Monday, July 16, 2007

Testing the Boat

First - what is the best small boat for a pirate? I've been reading Under the Black Flag and it is clear that dug-out canoes were almost universal in the Americas. They were used as general open coastal and river craft, as tenders for merchant ships, and as small attack crafts by pirates. In a few cases, pirate attacks were made exclusively by canoes.

There are good reasons for their popularity. A small boat takes a lot of skilled effort to make. Someone has to cut the wood, saw it into planks, let it dry (possibly), plane it and finally make it into a boat. These all required skilled craftsmen.

On the other hand, making a dug-put canoe mainly requires a large tree and some time. You cut down the tree, cut it to length, then slowly use a smoldering fire to hollow out the canoe.

There are a lot of draw-backs to a dug-out. They could be quite wide but were always narrow. More important for modern pirates, they tipped over easily. This is especially important to my wife who has no small boat experience.

So we went with a plastic rowboat which looks like it was traditionally made.

It came ready to row but it took me a few weeks to get it ready to sail. The sail itself was easy but I also had to make a rudder and dagger board. Note - Dagger boards were not period. The technology needed to make a hole in the bottom of the boat and seal it to a guide is pretty modern. I half considered using leeboards which are attached on each side. You drop the one on the lee side (away from the wind). I didn't because the rowboat is really too small to accommodate the leeboards and the oars.

So we finally got ready to try the boat.

Getting the boat on top of the van is tough because Jennie can't help much. That means that I have to push a 100+ pound boat myself.

We went to a park with a small boat launch. Since we don't have a trailer we parked and I took the boat down to the water by hand. This wasn't difficult. The "wheel in the keel" helps a lot.

I launched it and Jennie got in. I rowed around a bit. It rowed fairly well. I had a bit of trouble steering because of a side-wind.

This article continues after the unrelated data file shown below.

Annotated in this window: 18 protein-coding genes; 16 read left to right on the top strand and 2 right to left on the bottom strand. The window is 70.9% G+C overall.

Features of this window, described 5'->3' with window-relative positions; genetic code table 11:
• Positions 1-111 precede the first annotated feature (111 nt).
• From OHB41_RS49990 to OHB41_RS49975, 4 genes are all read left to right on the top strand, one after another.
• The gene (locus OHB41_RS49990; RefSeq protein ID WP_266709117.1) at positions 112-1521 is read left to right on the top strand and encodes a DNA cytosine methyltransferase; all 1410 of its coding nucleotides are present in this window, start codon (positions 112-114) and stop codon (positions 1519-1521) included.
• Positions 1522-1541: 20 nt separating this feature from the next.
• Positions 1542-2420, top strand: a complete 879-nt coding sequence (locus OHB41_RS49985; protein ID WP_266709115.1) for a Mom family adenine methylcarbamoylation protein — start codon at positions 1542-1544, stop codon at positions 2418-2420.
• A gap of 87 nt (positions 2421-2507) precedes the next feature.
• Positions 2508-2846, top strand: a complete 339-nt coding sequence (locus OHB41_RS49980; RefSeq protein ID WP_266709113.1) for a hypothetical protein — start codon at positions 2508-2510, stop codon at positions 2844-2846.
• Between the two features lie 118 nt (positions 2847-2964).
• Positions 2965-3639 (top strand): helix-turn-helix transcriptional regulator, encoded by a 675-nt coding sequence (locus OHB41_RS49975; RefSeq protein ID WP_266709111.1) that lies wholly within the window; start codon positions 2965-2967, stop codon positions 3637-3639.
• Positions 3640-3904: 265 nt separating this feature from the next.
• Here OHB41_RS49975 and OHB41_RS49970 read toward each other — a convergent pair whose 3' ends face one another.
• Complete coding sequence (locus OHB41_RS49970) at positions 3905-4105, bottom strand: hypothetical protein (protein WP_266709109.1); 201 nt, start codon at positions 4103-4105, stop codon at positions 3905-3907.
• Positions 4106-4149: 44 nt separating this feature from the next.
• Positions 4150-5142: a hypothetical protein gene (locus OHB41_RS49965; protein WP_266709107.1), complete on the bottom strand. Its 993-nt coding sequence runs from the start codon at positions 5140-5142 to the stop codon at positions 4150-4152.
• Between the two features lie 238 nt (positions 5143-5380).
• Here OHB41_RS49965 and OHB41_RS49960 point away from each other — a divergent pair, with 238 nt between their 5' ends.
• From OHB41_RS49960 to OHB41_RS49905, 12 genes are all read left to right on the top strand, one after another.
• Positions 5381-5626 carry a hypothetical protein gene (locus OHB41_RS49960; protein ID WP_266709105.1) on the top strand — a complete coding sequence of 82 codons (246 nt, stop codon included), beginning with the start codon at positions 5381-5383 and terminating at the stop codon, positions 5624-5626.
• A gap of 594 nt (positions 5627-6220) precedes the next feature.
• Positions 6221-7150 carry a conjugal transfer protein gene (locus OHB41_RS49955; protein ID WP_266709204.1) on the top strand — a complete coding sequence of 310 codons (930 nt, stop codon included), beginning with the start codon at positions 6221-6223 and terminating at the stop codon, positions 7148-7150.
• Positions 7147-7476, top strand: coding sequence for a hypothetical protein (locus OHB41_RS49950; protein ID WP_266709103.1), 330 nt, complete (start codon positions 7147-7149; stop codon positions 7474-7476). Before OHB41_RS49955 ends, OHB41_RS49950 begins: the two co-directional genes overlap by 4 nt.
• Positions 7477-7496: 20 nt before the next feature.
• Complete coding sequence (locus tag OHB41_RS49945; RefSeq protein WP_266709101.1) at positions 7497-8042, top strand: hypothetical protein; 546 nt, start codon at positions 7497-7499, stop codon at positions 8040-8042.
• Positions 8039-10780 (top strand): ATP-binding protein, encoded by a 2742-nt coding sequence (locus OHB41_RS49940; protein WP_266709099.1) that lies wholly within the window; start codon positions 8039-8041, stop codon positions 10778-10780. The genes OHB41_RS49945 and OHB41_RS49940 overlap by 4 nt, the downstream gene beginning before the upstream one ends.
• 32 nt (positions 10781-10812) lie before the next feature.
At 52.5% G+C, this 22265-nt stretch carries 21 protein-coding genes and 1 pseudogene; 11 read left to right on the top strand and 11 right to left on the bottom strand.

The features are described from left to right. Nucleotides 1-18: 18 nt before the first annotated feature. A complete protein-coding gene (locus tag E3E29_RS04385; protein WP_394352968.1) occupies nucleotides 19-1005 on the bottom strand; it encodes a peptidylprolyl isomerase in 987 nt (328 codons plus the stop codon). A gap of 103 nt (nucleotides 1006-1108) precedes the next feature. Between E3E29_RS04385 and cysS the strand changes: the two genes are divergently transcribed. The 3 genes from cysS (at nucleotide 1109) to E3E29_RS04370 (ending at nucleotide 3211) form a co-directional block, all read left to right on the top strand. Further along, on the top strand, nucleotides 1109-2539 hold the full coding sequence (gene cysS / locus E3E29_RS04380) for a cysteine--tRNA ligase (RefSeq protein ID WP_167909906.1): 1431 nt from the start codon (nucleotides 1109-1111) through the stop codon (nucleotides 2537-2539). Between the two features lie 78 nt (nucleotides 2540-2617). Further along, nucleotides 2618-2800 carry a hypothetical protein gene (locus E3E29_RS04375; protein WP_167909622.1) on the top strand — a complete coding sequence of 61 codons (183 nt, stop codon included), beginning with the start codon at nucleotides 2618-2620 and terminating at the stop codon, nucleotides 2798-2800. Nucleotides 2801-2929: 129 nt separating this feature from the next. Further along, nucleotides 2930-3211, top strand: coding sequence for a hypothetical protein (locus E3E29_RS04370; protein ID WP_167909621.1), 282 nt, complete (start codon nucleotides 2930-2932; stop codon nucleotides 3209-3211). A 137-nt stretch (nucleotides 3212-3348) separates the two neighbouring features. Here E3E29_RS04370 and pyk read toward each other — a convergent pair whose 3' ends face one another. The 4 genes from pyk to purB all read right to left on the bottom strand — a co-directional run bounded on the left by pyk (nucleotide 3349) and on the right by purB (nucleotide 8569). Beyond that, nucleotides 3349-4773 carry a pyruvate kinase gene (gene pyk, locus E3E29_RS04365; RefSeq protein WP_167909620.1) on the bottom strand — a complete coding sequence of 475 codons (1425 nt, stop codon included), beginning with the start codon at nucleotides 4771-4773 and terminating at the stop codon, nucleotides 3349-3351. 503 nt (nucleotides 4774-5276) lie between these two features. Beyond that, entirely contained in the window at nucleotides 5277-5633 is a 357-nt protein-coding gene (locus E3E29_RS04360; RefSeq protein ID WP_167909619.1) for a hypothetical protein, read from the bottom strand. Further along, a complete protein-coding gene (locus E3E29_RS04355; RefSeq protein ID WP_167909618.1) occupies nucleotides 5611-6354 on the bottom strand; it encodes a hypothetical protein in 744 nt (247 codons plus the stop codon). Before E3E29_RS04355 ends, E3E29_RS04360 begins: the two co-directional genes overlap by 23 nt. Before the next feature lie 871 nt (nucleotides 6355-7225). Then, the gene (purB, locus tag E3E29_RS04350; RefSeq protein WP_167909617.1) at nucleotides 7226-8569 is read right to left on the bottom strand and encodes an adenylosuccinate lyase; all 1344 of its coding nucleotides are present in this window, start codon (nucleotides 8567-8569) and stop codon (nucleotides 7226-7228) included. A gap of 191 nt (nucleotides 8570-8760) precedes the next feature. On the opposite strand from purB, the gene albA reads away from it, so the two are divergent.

So we decided to try it with the sail.

For rowing, I sat in the middle seat and Jennie sat in the rear. In order to sail, I would have to be in the back and Jennie in the middle. I pulled the boat up to the dock and got out to get the sail and other equipment.

Having Jennie move was a bit of a disaster. She fell out in a classic Funniest Home Videos move. It seems that he knees are too weak to simply turn around so she had to stand up and lost her balance.

That's why she was wearing a life jacket.

So there she was, holding to the dock and unable to climb out. At someone else's suggestion, she held on to the boat and we pulled her to shallow water.

BTW, what would happen if Jennie tipped the boat over and spilled both of us out? Simple - I would climb back in then the the oars to tow her to land. Two years ago I was able to climb into the Pilgrim Shallop and it has higher sides.

New plan - I would test the sail by myself.

It worked. A moderate breeze moved the boat and I could change direction. I was testing to see how close I could sail to the wind when I had a problem. I had mounted the tiller using a wooden dowel and it wasn't string enough. Suddenly I was at the mercy of the wind. I tried to take the sail in but the sprit was harder to take in from the boat than I had hoped. I unloosed the snotter (isn't that a great term) but the sail was still catching the wind. I took the sail down completely which solved that problem but was more involved than I want.

Improvements for next time:

Obviously I need to come up with a better rudder mount. I think I will redesign the tiller, making it longer so that I can reach it from the middle seat easier. I also want it to pivot up so that I don't have to move around it when I am on the rear seat.

I also want to put in an extra line for taking in the sprit. That part should not be difficult.

So sailing time was much too short but it showed that I am on the right track.

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